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Singapore should hit errant corporates harder

The Edge Singapore
The Edge Singapore • 5 min read
Singapore should hit errant corporates harder
SINGAPORE (Jan 15): The corruption scandal that Keppel Corp is embroiled in has raised questions in Parliament this past week about whether the company and its executives have been sufficiently punished.
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SINGAPORE (Jan 15): The corruption scandal that Keppel Corp is embroiled in has raised questions in Parliament this past week about whether the company and its executives have been sufficiently punished.

Given that the case has damaged the country’s reputation and also involved large sums of money, opposition Member of Parliament Sylvia Lim said there are perceptions on the ground that the penalty that has been imposed in a global resolution with authorities in the US, Brazil and Singapore is a mere “slap on the wrist”.

In response, Senior Minister of State for Finance and Law Indranee Rajah said “any penalty or claim that [Keppel] might be subject to under Singapore law would be far less than what [Keppel] is now liable for under the coordinated resolution”, and that the penalties under the Singapore Act alone “wouldn’t get us anywhere near the penalty under the global resolution”.

Singapore’s penalties for offences related to corruption would have left Keppel liable for a fine of up to $100,000. In contrast, the company will pay total restitution of more than US$422 million ($562 million) under the global resolution. Singapore will receive 25% of this sum, or US$105.6 million. Brazil will receive 50% of the sum, or US$211.1 million. The US will get the remainder.

The fine, Indranee points out, is eight times the bribes Keppel paid. “As far as the company is concerned, make no mistake, there has been a heavy price to pay and deservedly so,” she says.

According to documents made available by the US Department of Justice, shareholders of Keppel could have been burdened by an even larger fine under US sentencing guidelines — from just under US$563 million to more than US$1.1 billion. Keppel received a discount because of its substantial cooperation with the investigation, and for taking extensive remedial measures, according to the DOJ.

Should Singapore introduce tougher penalties for corporate corruption? “I think it’s hard to argue that a $100,000 fine is an effective deterrent in today’s world. High time we reviewed and refreshed the penalties imposed on corporates,” says Stefanie Yuen-Thio, joint managing partner at TSMP Law Corp, commenting on the penalties corporations face from Singapore authorities.

“However, setting a monetary limit may also not be effective, and we may want to consider a limit that takes into account factors such as the size, revenue and profitability of that company, and the amount of gain that the corrupt act produced. To be truly effective prevention, the punishment must be a good deterrent. In the case of individuals, sending them to jail is obviously still a good deterrent, but the same does not apply to a corporate,” she adds.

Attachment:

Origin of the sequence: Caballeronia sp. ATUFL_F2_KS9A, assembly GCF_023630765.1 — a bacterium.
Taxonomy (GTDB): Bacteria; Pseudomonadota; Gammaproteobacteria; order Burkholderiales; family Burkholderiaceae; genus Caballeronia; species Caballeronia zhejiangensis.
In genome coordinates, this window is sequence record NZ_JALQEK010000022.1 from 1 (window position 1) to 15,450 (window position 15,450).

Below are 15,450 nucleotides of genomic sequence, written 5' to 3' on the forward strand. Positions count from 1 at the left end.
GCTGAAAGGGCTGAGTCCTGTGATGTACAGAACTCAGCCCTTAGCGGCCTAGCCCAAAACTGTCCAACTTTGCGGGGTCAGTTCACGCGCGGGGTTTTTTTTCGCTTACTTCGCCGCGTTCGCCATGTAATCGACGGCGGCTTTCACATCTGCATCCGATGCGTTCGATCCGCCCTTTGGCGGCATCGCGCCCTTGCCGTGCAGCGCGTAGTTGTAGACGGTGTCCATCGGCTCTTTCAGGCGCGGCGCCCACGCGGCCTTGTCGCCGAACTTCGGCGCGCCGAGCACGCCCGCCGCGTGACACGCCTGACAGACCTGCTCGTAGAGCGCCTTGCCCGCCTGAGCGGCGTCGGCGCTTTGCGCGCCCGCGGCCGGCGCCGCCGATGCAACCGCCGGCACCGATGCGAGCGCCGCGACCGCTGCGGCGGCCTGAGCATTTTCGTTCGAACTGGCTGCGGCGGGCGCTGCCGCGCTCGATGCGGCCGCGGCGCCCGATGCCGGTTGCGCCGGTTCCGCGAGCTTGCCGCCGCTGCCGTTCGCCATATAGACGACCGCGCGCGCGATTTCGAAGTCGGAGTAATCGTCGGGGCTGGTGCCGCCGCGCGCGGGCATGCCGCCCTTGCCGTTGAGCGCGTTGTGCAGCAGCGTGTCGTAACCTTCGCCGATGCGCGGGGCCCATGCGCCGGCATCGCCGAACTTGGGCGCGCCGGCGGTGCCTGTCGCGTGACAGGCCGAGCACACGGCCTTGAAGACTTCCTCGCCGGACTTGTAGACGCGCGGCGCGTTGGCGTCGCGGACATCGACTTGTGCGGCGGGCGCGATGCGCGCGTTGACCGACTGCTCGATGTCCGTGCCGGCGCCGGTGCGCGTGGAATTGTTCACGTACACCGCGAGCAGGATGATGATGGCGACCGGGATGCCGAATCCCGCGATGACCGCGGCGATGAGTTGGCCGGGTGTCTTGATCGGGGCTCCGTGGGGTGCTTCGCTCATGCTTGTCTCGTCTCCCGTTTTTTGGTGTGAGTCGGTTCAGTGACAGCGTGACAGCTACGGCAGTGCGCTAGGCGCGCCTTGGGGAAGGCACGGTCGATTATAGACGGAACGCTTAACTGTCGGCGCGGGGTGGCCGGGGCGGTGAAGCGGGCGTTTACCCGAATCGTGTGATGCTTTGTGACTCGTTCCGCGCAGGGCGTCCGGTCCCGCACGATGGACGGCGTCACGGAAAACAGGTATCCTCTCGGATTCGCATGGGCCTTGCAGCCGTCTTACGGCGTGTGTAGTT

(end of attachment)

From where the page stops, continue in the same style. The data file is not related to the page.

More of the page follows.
It could also be time to relook the way local authorities deter, detect and prosecute the involvement of corporate entities in criminal activity. In recent years, Singapore has found itself involved in the scandal surrounding 1Malaysia Development Bhd. And, the manipulation of a clutch of penny stocks in 2013 had far-reaching consequences for the local stock market.

No doubt, effective cooperation with other countries is becoming increasingly important. “It’s worth remembering that while Singaporean authorities can be active in rooting out corruption on our shores, it’s much harder to uncover such crimes if they take place out of Singapore. In such cases, we have to rely on cooperation with the authorities of other jurisdictions, which is what I understand took place [in the case of Keppel],” says Yuen-Thio.

“In fact, another way to look at such cases is that they are a good example of effective prosecution of the offence. The authorities, as I understand, cooperated across borders, sharing information and coordinating on their investigations and time lines. Without such cooperation, it’s possible that these cases would take longer to close and it would be harder to enforce as they typically involve entities and actions across several jurisdictions,” she adds.

At the same time, Singapore should not pass up an opportunity to take the lead on regional and even international cases.

At the Global Forum on Asset Recovery, held in the US last year, US Attorney General Jeff Sessions spoke about the international impact of crime. “Bribes paid to an official in West Africa can be spent on a yacht in Miami. Dangerous drugs produced in Afghanistan or Colombia can kill a teenager in Cincinnati or Sydney. A social media post in Syria can inspire a terrorist attack in Europe. A criminal from Mexico can victimise innocent people in Portland or San Francisco,” he said.

To that end, the DOJ has restrained US$3.5 billion in corruption proceeds — nearly half of which is related to 1MDB. Since 2004, the US has returned about US$119 million to the people of Italy, US$115 million to the people of Kazakhstan, more than US$20 million to the people of Peru and millions more to the people of Nicaragua, South Korea and Taiwan.

Singapore has effectively dealt with crime within its own borders, such that the country is seen as among the least corrupt in the world. Perhaps it should extend that expertise to improve the standing of the region.

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